(3) seriously get to grips with the cylinders and motion, the benefit of the Chief Engineer no longer being involved in management of the Railway means there's no longer a conflict of interest when it comes to his giving an opinion and valuation to some locomotive motion parts that are (were) Railway property;
(4) start looking at progressing the boiler;
(5) make a serious effort to progress the tender. 

 

   

James Harrison

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Re: Great Central Railway No.567; a New-Build 1890s Railway Locomotive
« Reply #91 on: April 25, 2022, 06:57:18 pm »
Another newsletter appeared.  I'd almost given up hope  :D

Naturally as might be expected at present work on 567 is still somewhat hampered by plague, but even if that weren't the case there's the elephant in the room of our host railway basically being closed by order of the Office of Road and Rail due to issues... most pertinent to us being the condition of the workshops. 

Still, a corner has been turned and things are on the mend and it looks like soon we'll be able to go back indoors and progress with stuff that can't be done on an exposed, windy, usually rain-soaked patch of concrete hardstanding.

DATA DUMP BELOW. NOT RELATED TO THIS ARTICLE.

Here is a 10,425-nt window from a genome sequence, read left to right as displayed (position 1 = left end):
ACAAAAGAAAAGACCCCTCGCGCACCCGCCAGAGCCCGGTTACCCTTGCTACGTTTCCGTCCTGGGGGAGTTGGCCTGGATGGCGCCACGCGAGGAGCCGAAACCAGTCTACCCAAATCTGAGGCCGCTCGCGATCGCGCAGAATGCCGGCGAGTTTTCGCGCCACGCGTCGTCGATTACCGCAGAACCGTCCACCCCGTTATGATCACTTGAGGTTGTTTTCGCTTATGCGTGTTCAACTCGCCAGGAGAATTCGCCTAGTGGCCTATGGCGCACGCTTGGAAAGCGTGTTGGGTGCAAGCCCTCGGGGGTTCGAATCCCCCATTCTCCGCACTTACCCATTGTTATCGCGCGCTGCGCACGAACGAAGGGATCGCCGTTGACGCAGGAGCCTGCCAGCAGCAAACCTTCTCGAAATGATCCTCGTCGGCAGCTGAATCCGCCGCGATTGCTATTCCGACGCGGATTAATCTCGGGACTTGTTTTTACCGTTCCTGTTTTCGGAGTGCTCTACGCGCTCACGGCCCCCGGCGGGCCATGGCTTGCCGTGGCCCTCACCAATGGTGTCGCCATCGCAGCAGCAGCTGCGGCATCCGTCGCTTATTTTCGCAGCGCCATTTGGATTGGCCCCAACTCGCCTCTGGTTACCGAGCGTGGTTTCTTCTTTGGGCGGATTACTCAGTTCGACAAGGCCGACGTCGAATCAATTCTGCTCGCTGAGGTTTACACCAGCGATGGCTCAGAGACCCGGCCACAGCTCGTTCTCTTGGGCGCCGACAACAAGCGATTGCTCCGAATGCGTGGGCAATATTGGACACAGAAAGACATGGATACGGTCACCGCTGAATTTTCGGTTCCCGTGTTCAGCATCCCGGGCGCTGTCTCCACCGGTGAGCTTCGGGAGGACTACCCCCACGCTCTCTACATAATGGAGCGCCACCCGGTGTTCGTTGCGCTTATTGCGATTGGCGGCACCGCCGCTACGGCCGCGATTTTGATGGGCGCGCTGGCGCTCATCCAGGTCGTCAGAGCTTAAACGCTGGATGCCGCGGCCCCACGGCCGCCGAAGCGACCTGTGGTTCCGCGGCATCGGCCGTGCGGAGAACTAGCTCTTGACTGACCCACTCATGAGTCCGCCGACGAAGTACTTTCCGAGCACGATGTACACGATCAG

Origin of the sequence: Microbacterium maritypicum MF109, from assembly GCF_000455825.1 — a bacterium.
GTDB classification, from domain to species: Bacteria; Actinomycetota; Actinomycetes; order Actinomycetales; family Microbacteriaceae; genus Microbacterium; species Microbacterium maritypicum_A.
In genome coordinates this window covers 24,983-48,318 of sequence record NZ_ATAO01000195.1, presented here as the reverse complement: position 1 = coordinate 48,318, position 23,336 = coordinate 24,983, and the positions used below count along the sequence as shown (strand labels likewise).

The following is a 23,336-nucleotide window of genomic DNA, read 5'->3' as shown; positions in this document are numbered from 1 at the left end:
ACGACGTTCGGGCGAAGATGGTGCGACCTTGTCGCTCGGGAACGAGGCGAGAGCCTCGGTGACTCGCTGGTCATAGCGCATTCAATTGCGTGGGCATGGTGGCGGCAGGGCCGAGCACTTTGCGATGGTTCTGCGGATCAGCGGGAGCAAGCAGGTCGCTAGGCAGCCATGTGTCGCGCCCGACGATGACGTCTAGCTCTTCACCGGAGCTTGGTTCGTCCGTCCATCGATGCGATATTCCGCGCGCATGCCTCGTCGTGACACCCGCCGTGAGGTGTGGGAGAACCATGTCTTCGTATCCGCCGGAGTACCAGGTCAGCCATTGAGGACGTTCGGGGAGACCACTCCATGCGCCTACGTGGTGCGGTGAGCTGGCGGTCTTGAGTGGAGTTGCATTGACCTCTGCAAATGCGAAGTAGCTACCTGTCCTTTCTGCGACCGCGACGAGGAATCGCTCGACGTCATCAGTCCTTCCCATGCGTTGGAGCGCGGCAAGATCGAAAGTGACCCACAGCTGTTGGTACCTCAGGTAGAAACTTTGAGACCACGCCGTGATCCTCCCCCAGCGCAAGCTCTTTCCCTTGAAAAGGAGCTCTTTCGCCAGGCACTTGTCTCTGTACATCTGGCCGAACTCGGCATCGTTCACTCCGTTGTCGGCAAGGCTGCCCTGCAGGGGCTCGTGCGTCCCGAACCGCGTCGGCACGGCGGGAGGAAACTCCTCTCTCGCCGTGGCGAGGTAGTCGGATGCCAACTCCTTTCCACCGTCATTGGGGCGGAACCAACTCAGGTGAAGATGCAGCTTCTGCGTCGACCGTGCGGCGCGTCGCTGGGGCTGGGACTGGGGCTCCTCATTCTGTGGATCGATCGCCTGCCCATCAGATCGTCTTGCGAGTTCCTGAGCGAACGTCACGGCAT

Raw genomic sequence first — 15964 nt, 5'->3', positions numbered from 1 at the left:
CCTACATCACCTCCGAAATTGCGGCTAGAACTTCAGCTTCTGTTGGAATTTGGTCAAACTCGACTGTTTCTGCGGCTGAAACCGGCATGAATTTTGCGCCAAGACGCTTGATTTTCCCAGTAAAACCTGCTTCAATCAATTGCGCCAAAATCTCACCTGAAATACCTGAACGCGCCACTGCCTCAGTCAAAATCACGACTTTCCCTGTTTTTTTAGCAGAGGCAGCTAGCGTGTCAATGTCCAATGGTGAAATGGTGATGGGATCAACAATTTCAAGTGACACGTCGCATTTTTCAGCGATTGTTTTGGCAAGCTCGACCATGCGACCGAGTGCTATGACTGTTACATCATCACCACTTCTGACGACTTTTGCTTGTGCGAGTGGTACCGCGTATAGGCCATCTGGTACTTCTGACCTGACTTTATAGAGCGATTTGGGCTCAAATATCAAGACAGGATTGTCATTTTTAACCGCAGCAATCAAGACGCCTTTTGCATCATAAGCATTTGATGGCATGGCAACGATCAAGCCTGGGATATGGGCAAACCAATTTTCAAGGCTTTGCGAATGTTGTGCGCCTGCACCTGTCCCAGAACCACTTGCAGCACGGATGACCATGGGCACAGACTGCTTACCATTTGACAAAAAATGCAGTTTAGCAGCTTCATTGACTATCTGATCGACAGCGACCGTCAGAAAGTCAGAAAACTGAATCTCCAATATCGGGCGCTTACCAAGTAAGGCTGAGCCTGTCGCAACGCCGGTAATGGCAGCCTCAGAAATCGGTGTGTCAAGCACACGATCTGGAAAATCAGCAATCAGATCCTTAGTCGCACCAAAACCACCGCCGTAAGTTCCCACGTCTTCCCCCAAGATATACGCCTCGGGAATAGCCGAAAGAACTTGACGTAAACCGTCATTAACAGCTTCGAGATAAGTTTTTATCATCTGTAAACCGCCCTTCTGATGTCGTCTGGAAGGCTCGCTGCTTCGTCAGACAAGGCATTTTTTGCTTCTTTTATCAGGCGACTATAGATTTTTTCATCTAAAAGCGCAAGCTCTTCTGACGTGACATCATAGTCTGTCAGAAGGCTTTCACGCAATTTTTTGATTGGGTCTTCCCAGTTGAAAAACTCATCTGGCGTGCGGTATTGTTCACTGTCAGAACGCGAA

Things have been moving forward since October, the frames for instance have been painted for protection and appearances.  Admittedly this paint will then be removed again when the frames are descaled prior to hot rivetting.  Having heard of another newbuild group who *didn't* descale their frames, and who are now in the position of having a nearly completed locomotive taken back down to a pile of bits because of that, I'm reassured to hear that such a process is on our radar.  The descaling process I should point out is basically sandblasting the frames to remove the millscale and scum that accumulates on worked metal as it is cooling down.  If it's not removed it gives a rough, pitted finish to the metal and stops rivets and the like getting an absolutely solid/ weathertight joint.  Then in the long run things happen like the rivets working loose, or water getting in behind them and causing all manner of havoc through corrosion.